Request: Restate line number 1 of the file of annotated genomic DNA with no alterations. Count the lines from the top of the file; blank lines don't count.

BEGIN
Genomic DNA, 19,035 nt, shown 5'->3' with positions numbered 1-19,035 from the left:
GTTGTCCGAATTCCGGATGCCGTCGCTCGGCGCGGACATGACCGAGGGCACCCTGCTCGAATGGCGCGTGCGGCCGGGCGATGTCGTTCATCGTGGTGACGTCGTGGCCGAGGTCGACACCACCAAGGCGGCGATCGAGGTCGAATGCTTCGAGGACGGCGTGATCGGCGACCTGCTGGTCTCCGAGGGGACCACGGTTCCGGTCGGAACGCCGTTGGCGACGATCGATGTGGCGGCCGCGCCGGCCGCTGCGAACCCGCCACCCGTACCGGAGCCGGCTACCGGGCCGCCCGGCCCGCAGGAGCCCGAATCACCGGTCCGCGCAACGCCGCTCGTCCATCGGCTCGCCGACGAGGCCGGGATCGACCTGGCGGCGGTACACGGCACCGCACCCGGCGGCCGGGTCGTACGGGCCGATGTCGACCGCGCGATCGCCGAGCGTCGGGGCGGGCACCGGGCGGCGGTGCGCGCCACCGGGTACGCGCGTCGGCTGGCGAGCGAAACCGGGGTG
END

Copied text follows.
Genomic DNA, 19,035 nt, shown 5'->3' with positions numbered 1-19,035 from the left: